On March 3, 1913, thousands of people marched along Pennsylvania Avenue in Washington, D.C., to support woman suffrage in the United States. One day ahead of the inauguration of President Woodrow Wilson, the march put pressure on Wilson and the Democratic Party to extend the vote to all women.Organized by civil rights activist Alice Paul, the march encountered internal and external conflict. The most pressing conflict among the marchers themselves was how to include African American women. Some white supporters did not want to march with African Americans, and the plan ultimately placed African American marchers behind all white women and male supporters. African American marchers, including civil rights activist Ida B. Wells, broke ranks and instead marched with their state contingent.The thousands of marchers were met with violent opposition on their march from the Capitol to the Treasury Building. More than a hundred people were hospitalized, and many accused the police of allowing confrontation to continue. A Congressional investigation into the conflict resulted in the resignation of Washington, D.C.’s police chief.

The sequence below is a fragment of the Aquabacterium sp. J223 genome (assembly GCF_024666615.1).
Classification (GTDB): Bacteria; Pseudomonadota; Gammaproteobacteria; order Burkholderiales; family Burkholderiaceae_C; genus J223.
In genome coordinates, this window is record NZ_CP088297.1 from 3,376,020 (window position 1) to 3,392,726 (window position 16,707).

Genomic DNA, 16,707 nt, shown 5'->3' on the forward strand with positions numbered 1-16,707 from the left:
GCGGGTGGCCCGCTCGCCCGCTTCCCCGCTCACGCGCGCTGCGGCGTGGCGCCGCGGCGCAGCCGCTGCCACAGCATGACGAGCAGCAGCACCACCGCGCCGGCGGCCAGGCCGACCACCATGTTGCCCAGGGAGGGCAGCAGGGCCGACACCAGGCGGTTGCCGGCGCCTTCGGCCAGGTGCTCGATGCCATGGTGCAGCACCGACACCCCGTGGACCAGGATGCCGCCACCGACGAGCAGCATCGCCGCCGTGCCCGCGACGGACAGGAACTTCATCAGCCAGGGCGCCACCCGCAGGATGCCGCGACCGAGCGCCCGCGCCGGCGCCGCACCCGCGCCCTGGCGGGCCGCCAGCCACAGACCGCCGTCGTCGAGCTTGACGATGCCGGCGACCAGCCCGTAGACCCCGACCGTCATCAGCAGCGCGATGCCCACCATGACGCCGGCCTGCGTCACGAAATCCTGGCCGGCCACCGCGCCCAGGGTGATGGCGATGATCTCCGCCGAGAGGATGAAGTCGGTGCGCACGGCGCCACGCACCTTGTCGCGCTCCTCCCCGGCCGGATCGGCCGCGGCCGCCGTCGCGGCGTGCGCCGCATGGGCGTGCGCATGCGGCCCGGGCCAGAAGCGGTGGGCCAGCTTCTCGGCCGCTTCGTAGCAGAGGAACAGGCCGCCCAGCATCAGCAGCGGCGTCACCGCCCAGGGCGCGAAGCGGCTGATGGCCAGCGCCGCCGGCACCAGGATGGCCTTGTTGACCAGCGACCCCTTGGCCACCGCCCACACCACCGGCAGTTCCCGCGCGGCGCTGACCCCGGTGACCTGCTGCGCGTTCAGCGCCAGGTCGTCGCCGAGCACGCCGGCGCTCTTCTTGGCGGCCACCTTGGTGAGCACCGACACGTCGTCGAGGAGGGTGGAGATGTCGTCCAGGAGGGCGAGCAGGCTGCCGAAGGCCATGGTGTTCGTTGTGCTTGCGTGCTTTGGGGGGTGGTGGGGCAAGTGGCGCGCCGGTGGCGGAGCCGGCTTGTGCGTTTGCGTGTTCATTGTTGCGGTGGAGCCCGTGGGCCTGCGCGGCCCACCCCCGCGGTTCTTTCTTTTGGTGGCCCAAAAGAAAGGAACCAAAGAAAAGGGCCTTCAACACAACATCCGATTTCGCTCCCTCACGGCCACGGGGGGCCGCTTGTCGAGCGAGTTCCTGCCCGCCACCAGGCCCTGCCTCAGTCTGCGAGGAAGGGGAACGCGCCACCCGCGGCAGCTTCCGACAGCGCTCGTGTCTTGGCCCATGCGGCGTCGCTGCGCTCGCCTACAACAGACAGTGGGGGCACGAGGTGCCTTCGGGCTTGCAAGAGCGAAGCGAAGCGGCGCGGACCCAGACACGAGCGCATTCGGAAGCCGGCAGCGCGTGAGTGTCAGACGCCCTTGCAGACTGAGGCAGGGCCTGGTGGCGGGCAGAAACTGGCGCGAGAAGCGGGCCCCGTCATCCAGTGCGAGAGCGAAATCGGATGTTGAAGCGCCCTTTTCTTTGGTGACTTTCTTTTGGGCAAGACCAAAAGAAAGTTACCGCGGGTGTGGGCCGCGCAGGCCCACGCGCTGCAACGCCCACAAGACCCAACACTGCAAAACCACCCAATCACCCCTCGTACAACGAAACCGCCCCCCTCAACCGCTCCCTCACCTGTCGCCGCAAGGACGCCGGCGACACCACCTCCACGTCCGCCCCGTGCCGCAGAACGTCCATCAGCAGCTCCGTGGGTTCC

Term Part of Speech Definition Encyclopedic Entry Capitol Noun
official building used by the U.S. Congress in Washington, D.C.
civil rights Plural Noun
set of fundamental freedoms guaranteed to all individuals, such as participation in the political system, ability to own property, and due process and equal protection under the law.
a disagreement or fight, usually over ideas or procedures.
to address a problem or person directly.
small, designated part of a larger group.
to enlarge or continue.
ceremony that officially marks the beginning of a leader's term in office.
group opposing, criticizing, or protesting another, usually larger or more well-known, group.
local, state, or national government organization for law enforcement.
to identify or acknowledge.
formal act or statement giving up a title or position.
very large or important.
final or maximum.
strong, destructive force.
woman suffrage Noun
right of women to vote.